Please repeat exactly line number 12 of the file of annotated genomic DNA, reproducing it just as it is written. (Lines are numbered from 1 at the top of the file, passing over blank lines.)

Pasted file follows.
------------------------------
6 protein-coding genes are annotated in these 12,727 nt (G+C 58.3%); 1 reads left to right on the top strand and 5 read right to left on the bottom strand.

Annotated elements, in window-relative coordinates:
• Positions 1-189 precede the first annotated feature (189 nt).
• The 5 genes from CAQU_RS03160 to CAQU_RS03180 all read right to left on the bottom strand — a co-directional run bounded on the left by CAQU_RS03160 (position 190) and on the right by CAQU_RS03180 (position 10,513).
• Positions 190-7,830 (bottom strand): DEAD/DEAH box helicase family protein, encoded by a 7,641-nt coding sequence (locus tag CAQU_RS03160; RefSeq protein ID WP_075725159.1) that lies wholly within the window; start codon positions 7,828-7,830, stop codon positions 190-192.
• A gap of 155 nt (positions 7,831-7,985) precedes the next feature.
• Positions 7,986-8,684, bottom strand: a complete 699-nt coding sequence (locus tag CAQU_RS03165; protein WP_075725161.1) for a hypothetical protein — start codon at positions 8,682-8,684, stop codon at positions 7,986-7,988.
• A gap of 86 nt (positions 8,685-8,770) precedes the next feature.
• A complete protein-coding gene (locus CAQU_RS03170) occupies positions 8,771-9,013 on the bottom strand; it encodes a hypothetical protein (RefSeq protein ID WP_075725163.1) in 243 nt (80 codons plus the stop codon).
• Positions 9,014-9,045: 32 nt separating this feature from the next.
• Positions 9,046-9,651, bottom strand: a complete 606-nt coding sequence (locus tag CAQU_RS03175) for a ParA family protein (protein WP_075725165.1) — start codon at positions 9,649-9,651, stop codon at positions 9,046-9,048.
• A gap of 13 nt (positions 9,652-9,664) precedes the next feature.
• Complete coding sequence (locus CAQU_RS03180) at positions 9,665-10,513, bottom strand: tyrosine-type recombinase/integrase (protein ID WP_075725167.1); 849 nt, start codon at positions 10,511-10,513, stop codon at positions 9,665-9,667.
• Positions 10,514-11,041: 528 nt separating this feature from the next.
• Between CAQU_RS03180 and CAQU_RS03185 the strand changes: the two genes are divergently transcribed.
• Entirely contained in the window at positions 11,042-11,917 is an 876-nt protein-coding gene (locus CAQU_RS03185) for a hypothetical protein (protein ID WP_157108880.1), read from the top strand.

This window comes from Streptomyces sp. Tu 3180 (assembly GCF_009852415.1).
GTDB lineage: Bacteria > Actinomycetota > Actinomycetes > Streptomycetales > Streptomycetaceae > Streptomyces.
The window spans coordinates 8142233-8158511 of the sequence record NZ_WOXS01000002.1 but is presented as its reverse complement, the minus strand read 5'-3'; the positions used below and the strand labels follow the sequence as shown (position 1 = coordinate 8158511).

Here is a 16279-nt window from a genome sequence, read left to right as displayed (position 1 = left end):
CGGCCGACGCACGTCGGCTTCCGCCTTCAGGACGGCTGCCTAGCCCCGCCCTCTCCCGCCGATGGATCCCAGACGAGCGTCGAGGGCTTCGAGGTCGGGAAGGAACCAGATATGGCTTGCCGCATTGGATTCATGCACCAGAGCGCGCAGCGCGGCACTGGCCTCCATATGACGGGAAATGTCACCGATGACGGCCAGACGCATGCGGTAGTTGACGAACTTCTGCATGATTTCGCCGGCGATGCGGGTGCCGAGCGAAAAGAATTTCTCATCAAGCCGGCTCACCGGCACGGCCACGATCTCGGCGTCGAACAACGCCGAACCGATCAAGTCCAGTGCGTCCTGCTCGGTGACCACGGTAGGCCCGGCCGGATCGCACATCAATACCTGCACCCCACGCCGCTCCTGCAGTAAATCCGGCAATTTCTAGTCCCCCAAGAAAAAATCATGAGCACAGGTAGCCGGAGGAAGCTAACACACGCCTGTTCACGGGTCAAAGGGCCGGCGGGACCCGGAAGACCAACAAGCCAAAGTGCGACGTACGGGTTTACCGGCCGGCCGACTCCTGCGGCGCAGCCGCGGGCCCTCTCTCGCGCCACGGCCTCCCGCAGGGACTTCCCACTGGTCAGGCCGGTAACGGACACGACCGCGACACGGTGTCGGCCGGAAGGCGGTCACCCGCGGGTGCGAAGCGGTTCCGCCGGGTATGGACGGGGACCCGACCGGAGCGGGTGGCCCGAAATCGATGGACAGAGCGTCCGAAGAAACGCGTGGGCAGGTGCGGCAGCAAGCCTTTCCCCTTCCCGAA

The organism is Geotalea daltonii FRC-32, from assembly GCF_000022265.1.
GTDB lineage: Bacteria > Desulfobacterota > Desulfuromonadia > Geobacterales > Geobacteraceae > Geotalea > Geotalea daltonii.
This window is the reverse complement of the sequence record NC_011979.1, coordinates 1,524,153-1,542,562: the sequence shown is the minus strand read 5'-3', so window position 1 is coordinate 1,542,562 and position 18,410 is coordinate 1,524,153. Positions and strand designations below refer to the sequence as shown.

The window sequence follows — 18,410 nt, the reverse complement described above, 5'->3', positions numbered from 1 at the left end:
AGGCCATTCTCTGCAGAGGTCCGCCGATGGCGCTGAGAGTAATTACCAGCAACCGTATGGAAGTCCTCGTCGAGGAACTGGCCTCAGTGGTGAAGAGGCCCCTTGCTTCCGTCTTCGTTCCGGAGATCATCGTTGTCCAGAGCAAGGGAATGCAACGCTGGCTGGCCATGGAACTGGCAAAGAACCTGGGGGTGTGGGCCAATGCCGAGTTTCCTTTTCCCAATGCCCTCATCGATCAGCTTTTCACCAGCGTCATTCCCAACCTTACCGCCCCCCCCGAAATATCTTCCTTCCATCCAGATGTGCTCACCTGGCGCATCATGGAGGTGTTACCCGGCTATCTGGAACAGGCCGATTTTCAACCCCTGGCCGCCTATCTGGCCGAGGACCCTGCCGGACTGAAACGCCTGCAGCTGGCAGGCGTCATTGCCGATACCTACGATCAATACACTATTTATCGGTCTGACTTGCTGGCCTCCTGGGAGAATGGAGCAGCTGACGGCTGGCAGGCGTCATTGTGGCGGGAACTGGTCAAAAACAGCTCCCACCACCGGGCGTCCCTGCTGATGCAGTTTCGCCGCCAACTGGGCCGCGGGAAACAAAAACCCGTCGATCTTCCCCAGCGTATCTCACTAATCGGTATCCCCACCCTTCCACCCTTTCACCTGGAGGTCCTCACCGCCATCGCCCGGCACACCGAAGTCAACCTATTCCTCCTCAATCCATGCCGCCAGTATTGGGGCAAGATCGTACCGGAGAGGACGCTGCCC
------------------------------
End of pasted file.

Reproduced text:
• A gap of 13 nt (positions 9,652-9,664) precedes the next feature.